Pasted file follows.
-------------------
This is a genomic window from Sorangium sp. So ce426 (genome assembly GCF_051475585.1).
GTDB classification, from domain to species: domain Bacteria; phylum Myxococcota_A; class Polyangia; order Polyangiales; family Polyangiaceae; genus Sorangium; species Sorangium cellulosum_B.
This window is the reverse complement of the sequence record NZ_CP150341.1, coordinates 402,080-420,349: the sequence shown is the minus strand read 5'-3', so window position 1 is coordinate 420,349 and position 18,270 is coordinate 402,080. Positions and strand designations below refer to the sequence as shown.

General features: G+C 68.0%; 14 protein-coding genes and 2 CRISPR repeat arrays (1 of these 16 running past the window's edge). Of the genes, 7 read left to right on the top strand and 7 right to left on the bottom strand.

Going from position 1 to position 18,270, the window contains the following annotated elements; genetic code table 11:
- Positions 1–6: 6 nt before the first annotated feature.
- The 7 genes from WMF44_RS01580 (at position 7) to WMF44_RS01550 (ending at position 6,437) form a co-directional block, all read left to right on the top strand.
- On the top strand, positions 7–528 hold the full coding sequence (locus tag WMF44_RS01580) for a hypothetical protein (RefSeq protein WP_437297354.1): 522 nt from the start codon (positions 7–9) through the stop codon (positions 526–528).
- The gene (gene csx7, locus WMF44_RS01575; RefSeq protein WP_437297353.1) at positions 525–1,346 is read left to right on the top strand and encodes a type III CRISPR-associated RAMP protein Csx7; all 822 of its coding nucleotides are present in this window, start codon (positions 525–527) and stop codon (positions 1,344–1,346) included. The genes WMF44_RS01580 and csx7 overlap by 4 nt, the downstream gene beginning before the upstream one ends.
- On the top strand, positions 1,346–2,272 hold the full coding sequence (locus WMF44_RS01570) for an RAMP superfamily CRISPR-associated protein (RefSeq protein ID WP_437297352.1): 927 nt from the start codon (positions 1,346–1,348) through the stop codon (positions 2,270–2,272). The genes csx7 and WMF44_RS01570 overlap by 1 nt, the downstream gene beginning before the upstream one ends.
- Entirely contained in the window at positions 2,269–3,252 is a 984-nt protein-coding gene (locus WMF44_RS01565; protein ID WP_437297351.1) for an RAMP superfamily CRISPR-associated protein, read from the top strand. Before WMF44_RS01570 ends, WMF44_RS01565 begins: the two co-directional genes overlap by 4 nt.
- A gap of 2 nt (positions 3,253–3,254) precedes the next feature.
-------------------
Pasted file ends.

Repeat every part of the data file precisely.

This is a genomic window from Sorangium sp. So ce426 (genome assembly GCF_051475585.1).
GTDB classification, from domain to species: domain Bacteria; phylum Myxococcota_A; class Polyangia; order Polyangiales; family Polyangiaceae; genus Sorangium; species Sorangium cellulosum_B.
This window is the reverse complement of the sequence record NZ_CP150341.1, coordinates 402,080-420,349: the sequence shown is the minus strand read 5'-3', so window position 1 is coordinate 420,349 and position 18,270 is coordinate 402,080. Positions and strand designations below refer to the sequence as shown.

General features: G+C 68.0%; 14 protein-coding genes and 2 CRISPR repeat arrays (1 of these 16 running past the window's edge). Of the genes, 7 read left to right on the top strand and 7 right to left on the bottom strand.

Going from position 1 to position 18,270, the window contains the following annotated elements; genetic code table 11:
- Positions 1–6: 6 nt before the first annotated feature.
- The 7 genes from WMF44_RS01580 (at position 7) to WMF44_RS01550 (ending at position 6,437) form a co-directional block, all read left to right on the top strand.
- On the top strand, positions 7–528 hold the full coding sequence (locus tag WMF44_RS01580) for a hypothetical protein (RefSeq protein WP_437297354.1): 522 nt from the start codon (positions 7–9) through the stop codon (positions 526–528).
- The gene (gene csx7, locus WMF44_RS01575; RefSeq protein WP_437297353.1) at positions 525–1,346 is read left to right on the top strand and encodes a type III CRISPR-associated RAMP protein Csx7; all 822 of its coding nucleotides are present in this window, start codon (positions 525–527) and stop codon (positions 1,344–1,346) included. The genes WMF44_RS01580 and csx7 overlap by 4 nt, the downstream gene beginning before the upstream one ends.
- On the top strand, positions 1,346–2,272 hold the full coding sequence (locus WMF44_RS01570) for an RAMP superfamily CRISPR-associated protein (RefSeq protein ID WP_437297352.1): 927 nt from the start codon (positions 1,346–1,348) through the stop codon (positions 2,270–2,272). The genes csx7 and WMF44_RS01570 overlap by 1 nt, the downstream gene beginning before the upstream one ends.
- Entirely contained in the window at positions 2,269–3,252 is a 984-nt protein-coding gene (locus WMF44_RS01565; protein ID WP_437297351.1) for an RAMP superfamily CRISPR-associated protein, read from the top strand. Before WMF44_RS01570 ends, WMF44_RS01565 begins: the two co-directional genes overlap by 4 nt.
- A gap of 2 nt (positions 3,253–3,254) precedes the next feature.